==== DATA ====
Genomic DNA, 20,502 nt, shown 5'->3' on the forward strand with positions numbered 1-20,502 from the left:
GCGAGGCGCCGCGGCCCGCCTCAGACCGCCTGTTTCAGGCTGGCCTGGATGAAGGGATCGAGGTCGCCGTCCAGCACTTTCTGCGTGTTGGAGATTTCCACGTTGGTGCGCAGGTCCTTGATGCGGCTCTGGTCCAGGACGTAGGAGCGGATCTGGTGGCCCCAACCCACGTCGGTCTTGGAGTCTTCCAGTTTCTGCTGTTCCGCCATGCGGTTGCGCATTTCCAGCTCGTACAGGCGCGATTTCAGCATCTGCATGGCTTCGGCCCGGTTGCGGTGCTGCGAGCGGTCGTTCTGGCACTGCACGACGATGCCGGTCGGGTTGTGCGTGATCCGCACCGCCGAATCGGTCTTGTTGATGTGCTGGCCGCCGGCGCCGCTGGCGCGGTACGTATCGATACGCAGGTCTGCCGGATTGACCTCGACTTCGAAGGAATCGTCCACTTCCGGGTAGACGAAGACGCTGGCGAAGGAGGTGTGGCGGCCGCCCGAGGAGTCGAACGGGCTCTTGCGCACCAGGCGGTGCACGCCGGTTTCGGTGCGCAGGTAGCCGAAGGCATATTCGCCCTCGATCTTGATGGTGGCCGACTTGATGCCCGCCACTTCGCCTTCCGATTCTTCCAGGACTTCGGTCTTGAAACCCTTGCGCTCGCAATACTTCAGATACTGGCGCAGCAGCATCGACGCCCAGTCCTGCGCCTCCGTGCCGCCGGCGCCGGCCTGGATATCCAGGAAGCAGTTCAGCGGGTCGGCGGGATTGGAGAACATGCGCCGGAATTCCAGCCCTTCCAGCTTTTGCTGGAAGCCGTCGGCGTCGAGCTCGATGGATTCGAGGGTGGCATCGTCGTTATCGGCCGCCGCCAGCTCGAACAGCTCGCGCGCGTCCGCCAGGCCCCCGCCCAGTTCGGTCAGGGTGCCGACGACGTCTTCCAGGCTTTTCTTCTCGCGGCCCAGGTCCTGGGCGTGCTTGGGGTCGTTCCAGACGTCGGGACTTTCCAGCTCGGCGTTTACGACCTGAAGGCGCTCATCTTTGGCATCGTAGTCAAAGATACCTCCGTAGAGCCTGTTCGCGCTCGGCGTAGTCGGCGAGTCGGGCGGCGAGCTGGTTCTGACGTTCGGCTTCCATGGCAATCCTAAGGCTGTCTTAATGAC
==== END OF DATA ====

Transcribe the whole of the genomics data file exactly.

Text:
Genomic DNA, 20,502 nt, shown 5'->3' on the forward strand with positions numbered 1-20,502 from the left:
GCGAGGCGCCGCGGCCCGCCTCAGACCGCCTGTTTCAGGCTGGCCTGGATGAAGGGATCGAGGTCGCCGTCCAGCACTTTCTGCGTGTTGGAGATTTCCACGTTGGTGCGCAGGTCCTTGATGCGGCTCTGGTCCAGGACGTAGGAGCGGATCTGGTGGCCCCAACCCACGTCGGTCTTGGAGTCTTCCAGTTTCTGCTGTTCCGCCATGCGGTTGCGCATTTCCAGCTCGTACAGGCGCGATTTCAGCATCTGCATGGCTTCGGCCCGGTTGCGGTGCTGCGAGCGGTCGTTCTGGCACTGCACGACGATGCCGGTCGGGTTGTGCGTGATCCGCACCGCCGAATCGGTCTTGTTGATGTGCTGGCCGCCGGCGCCGCTGGCGCGGTACGTATCGATACGCAGGTCTGCCGGATTGACCTCGACTTCGAAGGAATCGTCCACTTCCGGGTAGACGAAGACGCTGGCGAAGGAGGTGTGGCGGCCGCCCGAGGAGTCGAACGGGCTCTTGCGCACCAGGCGGTGCACGCCGGTTTCGGTGCGCAGGTAGCCGAAGGCATATTCGCCCTCGATCTTGATGGTGGCCGACTTGATGCCCGCCACTTCGCCTTCCGATTCTTCCAGGACTTCGGTCTTGAAACCCTTGCGCTCGCAATACTTCAGATACTGGCGCAGCAGCATCGACGCCCAGTCCTGCGCCTCCGTGCCGCCGGCGCCGGCCTGGATATCCAGGAAGCAGTTCAGCGGGTCGGCGGGATTGGAGAACATGCGCCGGAATTCCAGCCCTTCCAGCTTTTGCTGGAAGCCGTCGGCGTCGAGCTCGATGGATTCGAGGGTGGCATCGTCGTTATCGGCCGCCGCCAGCTCGAACAGCTCGCGCGCGTCCGCCAGGCCCCCGCCCAGTTCGGTCAGGGTGCCGACGACGTCTTCCAGGCTTTTCTTCTCGCGGCCCAGGTCCTGGGCGTGCTTGGGGTCGTTCCAGACGTCGGGACTTTCCAGCTCGGCGTTTACGACCTGAAGGCGCTCATCTTTGGCATCGTAGTCAAAGATACCTCCGTAGAGCCTGTTCGCGCTCGGCGTAGTCGGCGAGTCGGGCGGCGAGCTGGTTCTGACGTTCGGCTTCCATGGCAATCCTAAGGCTGTCTTAATGAC